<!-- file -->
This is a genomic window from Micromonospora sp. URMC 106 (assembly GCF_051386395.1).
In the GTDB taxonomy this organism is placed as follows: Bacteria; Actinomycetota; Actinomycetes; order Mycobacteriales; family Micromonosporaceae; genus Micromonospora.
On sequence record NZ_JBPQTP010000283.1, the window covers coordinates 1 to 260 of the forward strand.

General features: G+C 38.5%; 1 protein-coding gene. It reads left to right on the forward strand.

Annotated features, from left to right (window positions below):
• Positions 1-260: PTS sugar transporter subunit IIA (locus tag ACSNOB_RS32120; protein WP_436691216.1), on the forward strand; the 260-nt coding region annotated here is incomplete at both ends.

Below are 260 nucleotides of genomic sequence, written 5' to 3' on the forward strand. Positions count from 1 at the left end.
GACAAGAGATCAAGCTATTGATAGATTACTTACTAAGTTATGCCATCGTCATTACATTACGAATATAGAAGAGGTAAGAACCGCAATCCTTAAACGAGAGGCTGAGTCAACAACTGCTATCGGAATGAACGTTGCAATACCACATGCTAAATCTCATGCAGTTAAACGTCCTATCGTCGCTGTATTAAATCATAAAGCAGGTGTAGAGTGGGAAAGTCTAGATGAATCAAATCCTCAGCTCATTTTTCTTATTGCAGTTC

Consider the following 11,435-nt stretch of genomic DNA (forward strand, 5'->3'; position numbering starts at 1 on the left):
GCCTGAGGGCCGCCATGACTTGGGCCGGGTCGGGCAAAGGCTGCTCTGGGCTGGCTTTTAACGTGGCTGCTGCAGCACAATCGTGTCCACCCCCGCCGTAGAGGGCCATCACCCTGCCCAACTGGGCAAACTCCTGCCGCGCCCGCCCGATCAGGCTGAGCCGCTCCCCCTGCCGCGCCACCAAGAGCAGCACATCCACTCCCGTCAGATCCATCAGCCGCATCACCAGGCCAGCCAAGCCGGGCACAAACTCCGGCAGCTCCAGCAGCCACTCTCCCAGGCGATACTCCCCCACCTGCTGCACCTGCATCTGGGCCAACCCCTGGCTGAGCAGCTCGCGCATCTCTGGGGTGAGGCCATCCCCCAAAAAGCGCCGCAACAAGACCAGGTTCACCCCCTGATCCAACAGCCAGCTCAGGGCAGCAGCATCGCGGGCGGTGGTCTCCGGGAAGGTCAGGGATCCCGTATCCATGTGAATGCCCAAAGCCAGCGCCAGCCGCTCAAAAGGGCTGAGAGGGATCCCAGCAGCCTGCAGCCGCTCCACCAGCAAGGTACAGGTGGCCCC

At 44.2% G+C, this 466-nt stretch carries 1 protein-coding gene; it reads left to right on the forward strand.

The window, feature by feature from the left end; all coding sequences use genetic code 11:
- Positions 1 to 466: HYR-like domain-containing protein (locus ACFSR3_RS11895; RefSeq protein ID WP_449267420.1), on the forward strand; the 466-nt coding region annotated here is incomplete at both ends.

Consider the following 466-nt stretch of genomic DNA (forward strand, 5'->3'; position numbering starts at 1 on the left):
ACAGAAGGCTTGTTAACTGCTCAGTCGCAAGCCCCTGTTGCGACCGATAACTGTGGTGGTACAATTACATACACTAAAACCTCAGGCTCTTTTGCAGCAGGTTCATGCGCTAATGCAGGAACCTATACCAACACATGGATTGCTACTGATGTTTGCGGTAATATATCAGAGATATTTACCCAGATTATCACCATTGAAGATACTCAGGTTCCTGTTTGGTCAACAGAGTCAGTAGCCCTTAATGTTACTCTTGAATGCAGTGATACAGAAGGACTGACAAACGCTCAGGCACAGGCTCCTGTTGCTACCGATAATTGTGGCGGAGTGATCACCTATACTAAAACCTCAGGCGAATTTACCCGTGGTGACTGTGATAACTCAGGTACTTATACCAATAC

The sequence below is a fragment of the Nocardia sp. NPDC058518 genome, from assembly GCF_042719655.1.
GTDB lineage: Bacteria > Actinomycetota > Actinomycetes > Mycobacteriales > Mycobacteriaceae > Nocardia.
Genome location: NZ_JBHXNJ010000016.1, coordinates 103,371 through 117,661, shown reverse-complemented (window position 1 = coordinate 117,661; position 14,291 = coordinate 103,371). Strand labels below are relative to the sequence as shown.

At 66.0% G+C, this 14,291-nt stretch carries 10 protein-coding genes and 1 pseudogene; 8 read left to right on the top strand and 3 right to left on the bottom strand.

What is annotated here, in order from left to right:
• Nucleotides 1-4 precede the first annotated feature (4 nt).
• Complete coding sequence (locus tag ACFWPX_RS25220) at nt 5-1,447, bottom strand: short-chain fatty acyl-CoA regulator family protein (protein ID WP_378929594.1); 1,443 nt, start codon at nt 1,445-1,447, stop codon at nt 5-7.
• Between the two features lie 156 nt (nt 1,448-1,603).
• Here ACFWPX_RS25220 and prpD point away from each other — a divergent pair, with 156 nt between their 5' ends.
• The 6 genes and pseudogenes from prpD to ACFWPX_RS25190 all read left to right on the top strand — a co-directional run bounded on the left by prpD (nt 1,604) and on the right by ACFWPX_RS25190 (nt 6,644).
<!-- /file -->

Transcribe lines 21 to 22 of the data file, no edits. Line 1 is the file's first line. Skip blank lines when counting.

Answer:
• Nucleotides 1-4 precede the first annotated feature (4 nt).
• Complete coding sequence (locus tag ACFWPX_RS25220) at nt 5-1,447, bottom strand: short-chain fatty acyl-CoA regulator family protein (protein ID WP_378929594.1); 1,443 nt, start codon at nt 1,445-1,447, stop codon at nt 5-7.